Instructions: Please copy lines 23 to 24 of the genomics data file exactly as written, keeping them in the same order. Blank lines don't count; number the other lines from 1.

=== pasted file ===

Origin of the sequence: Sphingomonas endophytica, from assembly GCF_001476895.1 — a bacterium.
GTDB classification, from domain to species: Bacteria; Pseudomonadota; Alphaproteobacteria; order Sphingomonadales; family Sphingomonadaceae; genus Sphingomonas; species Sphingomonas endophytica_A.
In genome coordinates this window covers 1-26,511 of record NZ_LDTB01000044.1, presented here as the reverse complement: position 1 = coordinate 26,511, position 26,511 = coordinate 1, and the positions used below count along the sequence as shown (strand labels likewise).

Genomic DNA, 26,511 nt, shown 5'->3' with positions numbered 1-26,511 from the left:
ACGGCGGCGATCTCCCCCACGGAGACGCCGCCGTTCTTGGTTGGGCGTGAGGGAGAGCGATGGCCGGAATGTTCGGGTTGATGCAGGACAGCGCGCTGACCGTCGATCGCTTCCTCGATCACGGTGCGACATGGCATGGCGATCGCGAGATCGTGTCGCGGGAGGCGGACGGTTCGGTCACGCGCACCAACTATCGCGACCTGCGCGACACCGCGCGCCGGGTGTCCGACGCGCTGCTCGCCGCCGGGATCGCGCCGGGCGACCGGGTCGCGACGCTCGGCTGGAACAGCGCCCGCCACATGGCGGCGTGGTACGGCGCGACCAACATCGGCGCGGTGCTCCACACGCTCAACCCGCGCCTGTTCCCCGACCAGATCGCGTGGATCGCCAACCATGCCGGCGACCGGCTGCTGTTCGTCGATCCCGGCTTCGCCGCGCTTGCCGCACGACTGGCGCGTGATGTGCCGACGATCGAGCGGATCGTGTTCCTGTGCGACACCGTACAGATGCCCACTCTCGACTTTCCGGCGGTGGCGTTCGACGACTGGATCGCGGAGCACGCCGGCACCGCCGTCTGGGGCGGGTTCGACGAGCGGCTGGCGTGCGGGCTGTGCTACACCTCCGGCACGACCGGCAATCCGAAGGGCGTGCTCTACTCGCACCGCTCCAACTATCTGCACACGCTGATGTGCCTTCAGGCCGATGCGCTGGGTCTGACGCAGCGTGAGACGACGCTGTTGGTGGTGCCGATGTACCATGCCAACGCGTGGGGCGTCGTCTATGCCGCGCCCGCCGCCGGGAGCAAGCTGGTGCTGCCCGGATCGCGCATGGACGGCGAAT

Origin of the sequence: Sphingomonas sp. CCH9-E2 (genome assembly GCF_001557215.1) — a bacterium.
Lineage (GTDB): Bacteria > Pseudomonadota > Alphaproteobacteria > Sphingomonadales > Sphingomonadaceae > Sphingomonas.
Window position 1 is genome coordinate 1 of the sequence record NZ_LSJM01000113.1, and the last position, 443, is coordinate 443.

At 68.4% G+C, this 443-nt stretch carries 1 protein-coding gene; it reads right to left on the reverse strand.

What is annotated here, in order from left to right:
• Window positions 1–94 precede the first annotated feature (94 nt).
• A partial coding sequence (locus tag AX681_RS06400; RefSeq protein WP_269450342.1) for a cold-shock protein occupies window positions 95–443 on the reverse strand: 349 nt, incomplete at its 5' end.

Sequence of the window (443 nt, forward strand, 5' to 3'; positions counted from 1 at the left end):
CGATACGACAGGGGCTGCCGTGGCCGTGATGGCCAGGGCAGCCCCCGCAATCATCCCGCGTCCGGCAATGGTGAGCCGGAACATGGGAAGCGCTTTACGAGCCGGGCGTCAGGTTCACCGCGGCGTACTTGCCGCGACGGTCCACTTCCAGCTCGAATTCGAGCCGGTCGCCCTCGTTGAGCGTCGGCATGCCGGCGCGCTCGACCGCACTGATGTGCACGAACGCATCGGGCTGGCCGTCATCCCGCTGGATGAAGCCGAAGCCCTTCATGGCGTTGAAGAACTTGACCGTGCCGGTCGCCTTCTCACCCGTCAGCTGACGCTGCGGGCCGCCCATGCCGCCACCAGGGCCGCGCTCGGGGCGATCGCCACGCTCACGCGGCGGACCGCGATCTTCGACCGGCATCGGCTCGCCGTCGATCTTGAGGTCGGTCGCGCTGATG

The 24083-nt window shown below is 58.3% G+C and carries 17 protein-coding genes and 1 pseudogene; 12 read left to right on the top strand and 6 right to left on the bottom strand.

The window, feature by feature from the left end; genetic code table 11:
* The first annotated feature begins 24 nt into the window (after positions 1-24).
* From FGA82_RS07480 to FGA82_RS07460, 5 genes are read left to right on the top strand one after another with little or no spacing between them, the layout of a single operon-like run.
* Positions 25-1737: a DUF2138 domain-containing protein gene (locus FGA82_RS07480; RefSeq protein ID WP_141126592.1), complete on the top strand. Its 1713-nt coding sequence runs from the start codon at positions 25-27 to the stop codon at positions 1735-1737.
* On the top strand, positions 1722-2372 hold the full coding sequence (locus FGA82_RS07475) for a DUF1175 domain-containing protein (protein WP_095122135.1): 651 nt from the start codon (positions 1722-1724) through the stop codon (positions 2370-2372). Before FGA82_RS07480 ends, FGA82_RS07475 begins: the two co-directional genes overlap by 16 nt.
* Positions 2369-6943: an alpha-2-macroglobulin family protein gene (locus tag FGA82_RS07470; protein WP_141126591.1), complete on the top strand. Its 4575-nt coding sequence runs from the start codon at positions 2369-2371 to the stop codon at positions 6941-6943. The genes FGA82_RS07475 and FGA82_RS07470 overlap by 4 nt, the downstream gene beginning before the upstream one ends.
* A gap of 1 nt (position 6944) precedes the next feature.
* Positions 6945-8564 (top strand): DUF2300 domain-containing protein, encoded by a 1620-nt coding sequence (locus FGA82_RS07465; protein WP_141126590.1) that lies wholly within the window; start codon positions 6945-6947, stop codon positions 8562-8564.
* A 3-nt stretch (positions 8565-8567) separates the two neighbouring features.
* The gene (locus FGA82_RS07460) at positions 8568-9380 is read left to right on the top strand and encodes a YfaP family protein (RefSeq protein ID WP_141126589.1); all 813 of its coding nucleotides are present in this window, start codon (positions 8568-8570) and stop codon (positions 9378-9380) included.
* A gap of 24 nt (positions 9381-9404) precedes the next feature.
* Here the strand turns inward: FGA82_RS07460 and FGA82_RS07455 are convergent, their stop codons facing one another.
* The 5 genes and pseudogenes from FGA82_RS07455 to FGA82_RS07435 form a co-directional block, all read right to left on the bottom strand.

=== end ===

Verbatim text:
* Positions 6945-8564 (top strand): DUF2300 domain-containing protein, encoded by a 1620-nt coding sequence (locus FGA82_RS07465; protein WP_141126590.1) that lies wholly within the window; start codon positions 6945-6947, stop codon positions 8562-8564.
* A 3-nt stretch (positions 8565-8567) separates the two neighbouring features.